“If we want to kill urban cycling, then the obligation to wear a helmet is the right solution”, ironically Jean-Pierre Rousseau, president of the À Vélo Malo association. And he’s not the only one to think so. In Saint-Malo as in Rennes, Brest and Saint-Brieuc, they are unanimous: wearing a bicycle helmet must remain an individual choice, at the risk of putting a brake on cycling.
If the question has been around for a long time, it was Senator François Bonneau who brought it up to date with a new bill. Supposed to be debated in the Senate on Thursday, January 13, the text was finally withdrawn by the senator, in the face of violent criticism. A relief for Breton associations.
An obligation that hinders the practice of cycling
“Obviously, we are not against wearing helmets,” reassure the associations. “On the contrary, I wear it myself every day. But the obligation is counter-productive”, analyzes Clément Janot, member of Vélo Utile in Saint-Brieuc. “For example, in Australia, helmets were made compulsory in 1991. As a result, the number of cyclists dropped drastically as users were discouraged,” he explains. Because the helmet can be very restrictive for cyclists: “Already, that represents a cost. You should also remember to take it with you as soon as you go out and attach it to your bike. And it may seem silly, but to go to a party, you don’t want to arrive disheveled because of the helmet, ”smiles Rémi Salembier, president of the Rayons d’action association in Rennes.
As for the effects on safety, the associations are not convinced either. “In the Netherlands, there are a lot of cyclists, but no obligation to wear a helmet. However, the country has one of the lowest numbers of accidents,” observes Jean-Pierre Rousseau. “Moreover, studies show that in the event of an accident, it is much more often the limbs than the head that are affected,” he explains. “And if some argue that the helmet is essential since cyclists wear it on the Tour de France, we must not forget that this is a sporting practice of cycling, not a utilitarian use. If we go there, motorists should wear a helmet since this is the case for Formula 1 drivers, ”compare the Malouin Clément Janot.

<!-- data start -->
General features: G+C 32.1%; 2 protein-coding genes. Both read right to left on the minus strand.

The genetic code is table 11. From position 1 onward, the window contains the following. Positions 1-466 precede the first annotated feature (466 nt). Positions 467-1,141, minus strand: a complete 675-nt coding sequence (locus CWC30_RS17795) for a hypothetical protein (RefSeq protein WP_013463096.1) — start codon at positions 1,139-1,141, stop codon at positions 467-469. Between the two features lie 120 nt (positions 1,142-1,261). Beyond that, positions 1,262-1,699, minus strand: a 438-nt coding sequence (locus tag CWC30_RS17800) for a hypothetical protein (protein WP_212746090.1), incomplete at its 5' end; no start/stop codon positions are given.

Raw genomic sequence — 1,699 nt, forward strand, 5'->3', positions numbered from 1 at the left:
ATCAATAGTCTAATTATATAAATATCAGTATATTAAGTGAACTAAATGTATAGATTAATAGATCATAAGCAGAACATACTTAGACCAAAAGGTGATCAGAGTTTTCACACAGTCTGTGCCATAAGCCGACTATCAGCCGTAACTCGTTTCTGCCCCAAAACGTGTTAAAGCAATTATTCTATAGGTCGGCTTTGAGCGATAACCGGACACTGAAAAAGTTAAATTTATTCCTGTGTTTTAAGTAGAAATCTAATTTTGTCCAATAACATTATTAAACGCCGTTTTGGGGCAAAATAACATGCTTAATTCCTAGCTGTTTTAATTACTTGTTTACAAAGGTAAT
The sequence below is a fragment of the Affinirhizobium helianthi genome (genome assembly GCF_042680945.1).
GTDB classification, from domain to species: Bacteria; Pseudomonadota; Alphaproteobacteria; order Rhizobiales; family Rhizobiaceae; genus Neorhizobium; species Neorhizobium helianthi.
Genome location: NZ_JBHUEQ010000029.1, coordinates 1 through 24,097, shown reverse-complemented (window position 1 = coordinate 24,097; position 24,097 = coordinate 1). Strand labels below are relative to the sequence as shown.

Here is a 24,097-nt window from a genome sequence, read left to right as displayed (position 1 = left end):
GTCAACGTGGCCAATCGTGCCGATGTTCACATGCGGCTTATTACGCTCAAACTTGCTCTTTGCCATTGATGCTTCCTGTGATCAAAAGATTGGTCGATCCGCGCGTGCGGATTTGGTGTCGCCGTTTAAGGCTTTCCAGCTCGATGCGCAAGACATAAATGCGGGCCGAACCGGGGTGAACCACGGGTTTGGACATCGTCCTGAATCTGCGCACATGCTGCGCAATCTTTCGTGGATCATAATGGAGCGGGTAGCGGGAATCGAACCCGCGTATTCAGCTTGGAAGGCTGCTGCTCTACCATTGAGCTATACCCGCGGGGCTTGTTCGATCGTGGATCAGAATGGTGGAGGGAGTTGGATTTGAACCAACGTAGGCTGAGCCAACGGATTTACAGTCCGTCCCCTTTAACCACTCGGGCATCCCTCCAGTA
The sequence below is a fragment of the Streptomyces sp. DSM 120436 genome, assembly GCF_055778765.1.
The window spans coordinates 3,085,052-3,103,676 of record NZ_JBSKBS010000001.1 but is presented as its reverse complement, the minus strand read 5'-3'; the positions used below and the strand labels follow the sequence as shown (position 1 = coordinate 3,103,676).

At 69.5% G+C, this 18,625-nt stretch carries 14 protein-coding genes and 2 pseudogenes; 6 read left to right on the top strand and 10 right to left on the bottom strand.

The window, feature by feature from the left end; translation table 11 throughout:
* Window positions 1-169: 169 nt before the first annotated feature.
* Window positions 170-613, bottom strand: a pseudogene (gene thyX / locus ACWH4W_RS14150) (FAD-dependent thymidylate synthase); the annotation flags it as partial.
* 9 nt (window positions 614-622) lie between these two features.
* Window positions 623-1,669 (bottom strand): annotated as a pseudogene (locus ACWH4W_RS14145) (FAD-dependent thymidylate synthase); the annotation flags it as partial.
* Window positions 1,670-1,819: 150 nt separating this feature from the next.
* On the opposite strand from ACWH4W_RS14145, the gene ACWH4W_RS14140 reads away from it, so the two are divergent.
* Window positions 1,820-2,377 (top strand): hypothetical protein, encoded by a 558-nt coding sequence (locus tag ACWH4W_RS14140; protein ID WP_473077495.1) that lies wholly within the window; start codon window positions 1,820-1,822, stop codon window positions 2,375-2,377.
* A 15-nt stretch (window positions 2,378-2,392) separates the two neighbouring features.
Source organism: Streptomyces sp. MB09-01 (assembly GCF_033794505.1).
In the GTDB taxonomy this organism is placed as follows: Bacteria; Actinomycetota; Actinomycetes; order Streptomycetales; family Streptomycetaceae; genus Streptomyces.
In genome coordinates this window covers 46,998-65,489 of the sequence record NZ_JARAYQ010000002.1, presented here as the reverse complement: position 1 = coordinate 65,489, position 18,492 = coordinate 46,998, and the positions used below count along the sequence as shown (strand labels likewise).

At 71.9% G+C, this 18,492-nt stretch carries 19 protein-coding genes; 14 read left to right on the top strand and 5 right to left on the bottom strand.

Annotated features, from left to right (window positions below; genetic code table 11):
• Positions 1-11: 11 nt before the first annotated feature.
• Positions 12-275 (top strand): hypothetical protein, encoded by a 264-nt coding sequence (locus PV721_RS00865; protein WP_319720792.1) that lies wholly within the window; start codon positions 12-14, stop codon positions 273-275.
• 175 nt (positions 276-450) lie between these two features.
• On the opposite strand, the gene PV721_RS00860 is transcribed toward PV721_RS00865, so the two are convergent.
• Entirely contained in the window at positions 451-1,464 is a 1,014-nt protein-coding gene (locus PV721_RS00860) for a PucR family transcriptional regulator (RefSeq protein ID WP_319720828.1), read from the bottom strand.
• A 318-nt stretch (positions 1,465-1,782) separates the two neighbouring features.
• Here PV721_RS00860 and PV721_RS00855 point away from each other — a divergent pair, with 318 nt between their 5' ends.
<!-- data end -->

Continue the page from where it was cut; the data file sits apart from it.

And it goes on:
An “admission of failure” in the face of insufficient facilities
In terms of figures, the helmet does not shine by its effectiveness: “Statistically, there is no more mortality for those who do not wear a helmet”, notes Michel Roudot, co-president of Brest on foot by bike. According to data from the National Interministerial Road Safety Observatory (ONISR), among the 4,763 cyclists who were victims of road accidents in 2019, 50% were not wearing a helmet, 45% were wearing one, and the information was not specified for the remaining 5%. “Finally, we risk more from a public health point of view to stop cycling than to ride without a helmet. Cycling is excellent for health and helps to fight against a sedentary lifestyle,” he analyzes.
However, the safety of cyclists is not to be taken lightly. “What needs to be done is to create real cycle paths and apply a speed limit of 30 km/h. At that speed, there is a 20% to 30% chance of being seriously injured in the event of a collision. This figure climbs between 70% and 90% for a speed of 50 km/h,” explains Michel Roudot. For Jean-Pierre Rousseau, “equipping trucks with blind spot detectors” would also be a much better solution than wearing a helmet. Moreover, according to Rennais Rémi Salembier, “this idea of obligation is an admission of failure. Cycling is not a dangerous sport as such, it is therefore to recognize that the work was poorly done and that the facilities do not allow you to be safe. »
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